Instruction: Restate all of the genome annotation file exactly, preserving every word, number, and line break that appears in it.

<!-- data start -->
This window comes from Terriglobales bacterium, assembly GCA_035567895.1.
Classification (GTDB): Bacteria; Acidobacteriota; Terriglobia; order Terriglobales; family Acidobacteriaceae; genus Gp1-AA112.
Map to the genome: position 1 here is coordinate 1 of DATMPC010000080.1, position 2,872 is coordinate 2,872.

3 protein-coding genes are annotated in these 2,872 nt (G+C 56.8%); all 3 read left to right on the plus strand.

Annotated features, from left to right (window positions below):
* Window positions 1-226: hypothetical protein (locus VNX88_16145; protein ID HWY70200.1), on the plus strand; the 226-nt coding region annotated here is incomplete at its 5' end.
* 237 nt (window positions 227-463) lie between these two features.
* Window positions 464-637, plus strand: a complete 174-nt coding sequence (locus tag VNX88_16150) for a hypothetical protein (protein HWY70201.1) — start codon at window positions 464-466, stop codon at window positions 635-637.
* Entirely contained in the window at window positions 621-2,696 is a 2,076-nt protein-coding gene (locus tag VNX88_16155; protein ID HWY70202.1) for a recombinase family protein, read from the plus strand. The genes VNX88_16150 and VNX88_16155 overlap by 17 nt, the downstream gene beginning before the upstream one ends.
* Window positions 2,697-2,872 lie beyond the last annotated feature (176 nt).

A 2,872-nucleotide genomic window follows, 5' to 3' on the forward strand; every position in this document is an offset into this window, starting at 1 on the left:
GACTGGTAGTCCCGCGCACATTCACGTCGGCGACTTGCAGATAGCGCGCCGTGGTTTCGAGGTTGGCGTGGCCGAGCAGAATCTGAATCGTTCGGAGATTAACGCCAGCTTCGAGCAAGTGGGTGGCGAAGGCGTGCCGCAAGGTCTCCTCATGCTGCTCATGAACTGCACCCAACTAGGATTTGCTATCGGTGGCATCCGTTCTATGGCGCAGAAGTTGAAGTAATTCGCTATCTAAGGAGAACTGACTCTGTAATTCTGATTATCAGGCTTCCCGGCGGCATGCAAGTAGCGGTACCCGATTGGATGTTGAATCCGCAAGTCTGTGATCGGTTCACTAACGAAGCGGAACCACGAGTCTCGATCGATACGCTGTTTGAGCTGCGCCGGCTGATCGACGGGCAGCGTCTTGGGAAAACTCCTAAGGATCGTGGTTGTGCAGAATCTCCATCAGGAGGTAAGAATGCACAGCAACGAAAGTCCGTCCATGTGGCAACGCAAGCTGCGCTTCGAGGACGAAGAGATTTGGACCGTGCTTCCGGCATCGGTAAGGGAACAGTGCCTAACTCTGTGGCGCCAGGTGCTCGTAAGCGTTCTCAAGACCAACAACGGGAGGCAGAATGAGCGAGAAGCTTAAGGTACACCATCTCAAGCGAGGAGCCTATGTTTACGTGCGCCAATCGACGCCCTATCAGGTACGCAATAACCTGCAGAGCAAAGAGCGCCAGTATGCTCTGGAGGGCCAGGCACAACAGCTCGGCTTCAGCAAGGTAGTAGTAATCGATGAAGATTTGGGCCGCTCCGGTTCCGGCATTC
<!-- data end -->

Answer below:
This window comes from Terriglobales bacterium, assembly GCA_035567895.1.
Classification (GTDB): Bacteria; Acidobacteriota; Terriglobia; order Terriglobales; family Acidobacteriaceae; genus Gp1-AA112.
Map to the genome: position 1 here is coordinate 1 of DATMPC010000080.1, position 2,872 is coordinate 2,872.

3 protein-coding genes are annotated in these 2,872 nt (G+C 56.8%); all 3 read left to right on the plus strand.

Annotated features, from left to right (window positions below):
* Window positions 1-226: hypothetical protein (locus VNX88_16145; protein ID HWY70200.1), on the plus strand; the 226-nt coding region annotated here is incomplete at its 5' end.
* 237 nt (window positions 227-463) lie between these two features.
* Window positions 464-637, plus strand: a complete 174-nt coding sequence (locus tag VNX88_16150) for a hypothetical protein (protein HWY70201.1) — start codon at window positions 464-466, stop codon at window positions 635-637.
* Entirely contained in the window at window positions 621-2,696 is a 2,076-nt protein-coding gene (locus tag VNX88_16155; protein ID HWY70202.1) for a recombinase family protein, read from the plus strand. The genes VNX88_16150 and VNX88_16155 overlap by 17 nt, the downstream gene beginning before the upstream one ends.
* Window positions 2,697-2,872 lie beyond the last annotated feature (176 nt).

A 2,872-nucleotide genomic window follows, 5' to 3' on the forward strand; every position in this document is an offset into this window, starting at 1 on the left:
GACTGGTAGTCCCGCGCACATTCACGTCGGCGACTTGCAGATAGCGCGCCGTGGTTTCGAGGTTGGCGTGGCCGAGCAGAATCTGAATCGTTCGGAGATTAACGCCAGCTTCGAGCAAGTGGGTGGCGAAGGCGTGCCGCAAGGTCTCCTCATGCTGCTCATGAACTGCACCCAACTAGGATTTGCTATCGGTGGCATCCGTTCTATGGCGCAGAAGTTGAAGTAATTCGCTATCTAAGGAGAACTGACTCTGTAATTCTGATTATCAGGCTTCCCGGCGGCATGCAAGTAGCGGTACCCGATTGGATGTTGAATCCGCAAGTCTGTGATCGGTTCACTAACGAAGCGGAACCACGAGTCTCGATCGATACGCTGTTTGAGCTGCGCCGGCTGATCGACGGGCAGCGTCTTGGGAAAACTCCTAAGGATCGTGGTTGTGCAGAATCTCCATCAGGAGGTAAGAATGCACAGCAACGAAAGTCCGTCCATGTGGCAACGCAAGCTGCGCTTCGAGGACGAAGAGATTTGGACCGTGCTTCCGGCATCGGTAAGGGAACAGTGCCTAACTCTGTGGCGCCAGGTGCTCGTAAGCGTTCTCAAGACCAACAACGGGAGGCAGAATGAGCGAGAAGCTTAAGGTACACCATCTCAAGCGAGGAGCCTATGTTTACGTGCGCCAATCGACGCCCTATCAGGTACGCAATAACCTGCAGAGCAAAGAGCGCCAGTATGCTCTGGAGGGCCAGGCACAACAGCTCGGCTTCAGCAAGGTAGTAGTAATCGATGAAGATTTGGGCCGCTCCGGTTCCGGCATTC